England’s series-deciding defeat by Australia at Emirates Old Trafford provided a fitting finale for a condensed international campaign that has seen 18 matches across three formats squeezed into just over two months.
The West Indies, Pakistan, Ireland and Australia have all joined England in their ‘bio-secure’ bubble to lend the cricketing calendar an element of normality despite the lack of fans.
Here, the PA news agency looks at who fared best and worst over the summer.
Stuart Broad and James Anderson
Talk of future-proofing the seam attack had to take a back seat as England’s ‘old firm’ played five Tests each out of six, and underlined their status as a once-in-generation partnership. Broad was in the form of his life after being stung by his omission from the season opener and soon passed 500 Test wickets, with Anderson later becoming the first seamer in history to reach 600.
No longer ‘unsung’ but never more of a hero for his country, the Warwickshire all-rounder was arguably England’s MVP across the board over the past few months. With a red Dukes in hand he gave the Broad/Anderson axis a run for its money and played probably his finest Test innings in a run chase that settled the Pakistan series. He was then reliably excellent in the one-day rubber against Australia, inspiring an unlikely comeback win in the second match.
Found himself dropped from the Test team to make way for an extra bowler when Ben Stokes was unable to perform his all-round duties and was only recalled when the latter departed to New Zealand to be with his sick father. He proceeded to produce a name-making 267 at the Ageas Bowl, showcasing a stunning range of shots and setting himself up for a long stay in the team. Next time somebody needs to make way, it will not be the 22-year-old.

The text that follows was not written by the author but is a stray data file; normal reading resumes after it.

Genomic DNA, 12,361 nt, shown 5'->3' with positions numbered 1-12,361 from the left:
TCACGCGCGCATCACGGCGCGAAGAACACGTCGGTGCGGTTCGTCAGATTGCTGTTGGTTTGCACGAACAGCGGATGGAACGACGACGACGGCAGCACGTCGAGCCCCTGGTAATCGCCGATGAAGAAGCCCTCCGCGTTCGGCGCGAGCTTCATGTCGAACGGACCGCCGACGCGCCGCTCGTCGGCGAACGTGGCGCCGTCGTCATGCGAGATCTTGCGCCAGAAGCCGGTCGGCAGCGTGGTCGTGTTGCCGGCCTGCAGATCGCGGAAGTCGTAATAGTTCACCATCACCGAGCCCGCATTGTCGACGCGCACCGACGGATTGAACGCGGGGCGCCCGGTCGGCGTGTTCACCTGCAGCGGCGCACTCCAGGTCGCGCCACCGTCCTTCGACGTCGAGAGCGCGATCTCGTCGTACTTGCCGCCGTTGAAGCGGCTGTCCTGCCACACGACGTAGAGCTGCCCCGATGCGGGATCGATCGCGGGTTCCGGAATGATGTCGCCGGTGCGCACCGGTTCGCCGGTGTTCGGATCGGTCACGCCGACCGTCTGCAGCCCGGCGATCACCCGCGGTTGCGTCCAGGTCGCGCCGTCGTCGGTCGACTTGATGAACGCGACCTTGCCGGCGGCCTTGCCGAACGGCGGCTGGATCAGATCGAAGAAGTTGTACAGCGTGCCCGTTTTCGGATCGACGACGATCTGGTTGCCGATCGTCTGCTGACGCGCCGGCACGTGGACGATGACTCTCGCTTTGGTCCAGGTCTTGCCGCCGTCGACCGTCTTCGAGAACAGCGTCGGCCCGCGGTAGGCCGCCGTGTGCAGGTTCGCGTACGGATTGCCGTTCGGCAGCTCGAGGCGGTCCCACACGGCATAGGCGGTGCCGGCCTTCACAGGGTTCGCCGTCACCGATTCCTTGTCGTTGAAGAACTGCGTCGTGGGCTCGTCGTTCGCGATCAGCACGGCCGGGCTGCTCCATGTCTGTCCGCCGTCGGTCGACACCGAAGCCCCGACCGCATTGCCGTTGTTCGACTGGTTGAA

England’s white-ball team is a near impossible unit to crack but at the age of 33, Malan might just have managed it. The separation of squads opened the door to him in the T20 side and he scored with ruthless consistency across six successive appearances, rising to number one in the world rankings in the process.
Lost his Test shirt after 15 caps and, at 34, seems unlikely to come again. The Kent batsman was kept around the limited-overs squads but his route into that set-up is closing fast too.
Becoming the first British Asian to captain England in a full international was a well-deserved achievement but the elegant all-rounder’s future seems uncertain. He was not selected for the red-ball bubble and looked short on confidence with the white one before being left out for the last two games against Australia.
Having produced some of the best cricket in his career in the winter tour of South Africa, the rapid Durham quick struggled to make his presence felt. Selected for the first Test of the summer, he was shelved for the next five after defeat to the West Indies. Bowled at express speed with the white ball in September, but missing a game with ankle trouble was a familiar concern.